Frederick Douglass a modern-day Republican? Think again
Usually I’m really happy when history becomes part of the conversation. And normally, I’d be thrilled that Frederick Douglass was being talked about in the national media. After all, he was one of the most formidable people in American history. I love to teach his writings and to write about his impact on the fight for voting rights and the battle against racial segregation.
So this week it was sad to see Douglass’s legacy cheapened as members of the right wing sought to use his name as some kind of political racial shield. This week, the annual Conservative Political Action Conference hosted a breakout session entitled “Trump the Race Card: Are You Sick and Tired of Being Called a Racist When You Know You’re Not One?” Yes, that’s really the title.
The session, hosted by K. Carl Smith, founder of The Conservative Messenger, right-wing pundit, and self-described “Frederick Douglass Republican,” taught attendees how to deflect racism, using their handy-dandy Frederick Douglass shield.
Smith uses Douglass’ historic alliance with the Republican Party of the 1860s and 1870s to try and make claims about the party’s racial bona fides today. Its fine to admire Douglass or want to use his life as a model for advocacy, but it seems that Smith has decided that Douglass’ name alone is enough to silence critics concerned about questions of race in the Republican Party of today.
Born into slavery in 1818 in Maryland, separated from his mother as an infant, never knowing — but believing — that his father was probably his white master, Douglass found his way to freedom and literacy despite tremendous odds stacked against him. Once free, he became an abolitionist and a brilliant orator, speaking throughout the North and abroad. He risked his own freedom as an escaped slave to advocate publicly for the freedom of millions of enslaved African-Americans throughout the American South. But Douglass was more than an abolitionist. He used his platform to become an author, speaker, and advocate for not only the rights of black Americans, but also women’s rights, and the rights of people of color abroad. He became black America’s first statesman; a tireless advocate for justice until his death in 1895.
At his session last Friday, Smith tried to frame Douglass in terms of today’s politics. According to the Washington Post, Smith claimed that Douglass was “born below poverty” and suffered at the hands of slave masters, who were Democrats. Smith then tried to draw comparisons between Douglass’ life and today’s political debates by saying that Douglass suffered under “slavemaster-run health care” and “slavemaster entitlements.”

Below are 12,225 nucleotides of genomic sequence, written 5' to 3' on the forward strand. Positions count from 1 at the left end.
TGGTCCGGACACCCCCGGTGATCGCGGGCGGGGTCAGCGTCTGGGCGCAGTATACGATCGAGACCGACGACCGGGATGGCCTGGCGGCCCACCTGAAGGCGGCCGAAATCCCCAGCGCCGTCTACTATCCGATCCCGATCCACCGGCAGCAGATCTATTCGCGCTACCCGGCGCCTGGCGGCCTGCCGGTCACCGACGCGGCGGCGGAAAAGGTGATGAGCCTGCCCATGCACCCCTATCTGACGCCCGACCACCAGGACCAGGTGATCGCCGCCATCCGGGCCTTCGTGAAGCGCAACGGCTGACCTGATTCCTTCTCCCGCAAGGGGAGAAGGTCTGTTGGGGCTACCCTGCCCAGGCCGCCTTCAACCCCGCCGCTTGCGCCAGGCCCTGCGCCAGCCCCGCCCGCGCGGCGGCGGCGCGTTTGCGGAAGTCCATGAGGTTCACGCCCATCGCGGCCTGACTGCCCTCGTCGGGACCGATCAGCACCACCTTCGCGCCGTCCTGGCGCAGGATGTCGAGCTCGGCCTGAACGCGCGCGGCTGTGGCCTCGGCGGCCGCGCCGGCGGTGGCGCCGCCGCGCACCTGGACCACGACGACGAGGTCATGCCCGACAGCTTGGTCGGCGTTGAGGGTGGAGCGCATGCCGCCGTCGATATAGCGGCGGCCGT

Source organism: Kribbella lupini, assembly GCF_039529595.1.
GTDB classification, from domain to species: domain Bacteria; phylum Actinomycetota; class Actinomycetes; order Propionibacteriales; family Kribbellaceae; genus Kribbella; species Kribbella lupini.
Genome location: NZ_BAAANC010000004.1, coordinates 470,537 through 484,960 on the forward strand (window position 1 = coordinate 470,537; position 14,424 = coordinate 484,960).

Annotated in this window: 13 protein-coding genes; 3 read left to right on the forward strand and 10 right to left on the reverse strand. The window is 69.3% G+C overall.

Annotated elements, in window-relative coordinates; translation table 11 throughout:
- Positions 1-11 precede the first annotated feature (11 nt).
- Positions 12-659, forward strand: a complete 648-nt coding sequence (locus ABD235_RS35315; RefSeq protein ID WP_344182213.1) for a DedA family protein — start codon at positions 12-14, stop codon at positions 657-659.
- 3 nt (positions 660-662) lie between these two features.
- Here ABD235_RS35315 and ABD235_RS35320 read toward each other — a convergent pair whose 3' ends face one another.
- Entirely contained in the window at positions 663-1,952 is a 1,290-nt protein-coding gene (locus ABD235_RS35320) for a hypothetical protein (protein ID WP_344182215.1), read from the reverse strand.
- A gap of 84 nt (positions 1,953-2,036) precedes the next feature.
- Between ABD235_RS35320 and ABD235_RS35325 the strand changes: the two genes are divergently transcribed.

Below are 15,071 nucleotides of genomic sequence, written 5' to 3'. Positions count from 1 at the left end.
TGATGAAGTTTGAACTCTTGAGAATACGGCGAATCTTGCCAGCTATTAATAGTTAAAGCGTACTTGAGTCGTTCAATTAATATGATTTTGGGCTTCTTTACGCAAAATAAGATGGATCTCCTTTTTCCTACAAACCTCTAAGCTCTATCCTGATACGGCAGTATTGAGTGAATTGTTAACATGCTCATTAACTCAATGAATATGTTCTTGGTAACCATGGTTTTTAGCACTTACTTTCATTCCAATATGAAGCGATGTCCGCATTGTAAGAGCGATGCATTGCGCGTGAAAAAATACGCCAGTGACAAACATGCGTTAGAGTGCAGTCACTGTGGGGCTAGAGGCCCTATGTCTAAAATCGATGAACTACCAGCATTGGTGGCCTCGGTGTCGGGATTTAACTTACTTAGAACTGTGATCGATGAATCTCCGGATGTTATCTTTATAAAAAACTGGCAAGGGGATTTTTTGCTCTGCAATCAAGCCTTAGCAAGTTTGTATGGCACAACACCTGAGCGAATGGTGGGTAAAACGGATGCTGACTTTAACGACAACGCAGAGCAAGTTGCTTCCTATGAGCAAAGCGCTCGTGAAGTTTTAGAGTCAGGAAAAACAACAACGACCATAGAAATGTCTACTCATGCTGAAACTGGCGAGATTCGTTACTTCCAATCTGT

The historical record shows that the enslaved did not receive any “entitlements” in exchange for their free labor, nor were they enslaved because they were members of the Republican Party. They weren’t recognized as citizens at all, so they certainly weren’t suffering because of any supposed political affiliation. Also, slavery wasn’t an anti-poverty program. In fact, the wealth generated by inter-generational chattel slavery made thousands of slaveholders obscenely wealthy in both land and property. So I’m pretty sure this comparison doesn’t work.
Smith’s presentation also skips over the dramatic shifts in both the Democratic and Republican Parties since Douglass’s death in the 1890s.
Although the emancipated slaves did initially vote for the Republican Party that worked diligently to ensure citizenship and voting rights during the Reconstruction, the majority of black southerners were stripped of their right to vote in the decades before and after the turn of the twentieth century. Southern Democrats ushered in an age of terror, disfranchising African American voters, passing segregation laws in state legislatures, and enforcing these changes through the threat of lynching.
In the effort to attract white voters, the southern Republicans began the Lily-White Republican movement in the 1880s and 1890s in order to oust black politicians and appointees from the party. By the early 1920s, black voters in the South had no viable political alternatives in either party even if they managed to overcome the poll taxes, literacy tests, and all-white primaries in order to register to vote.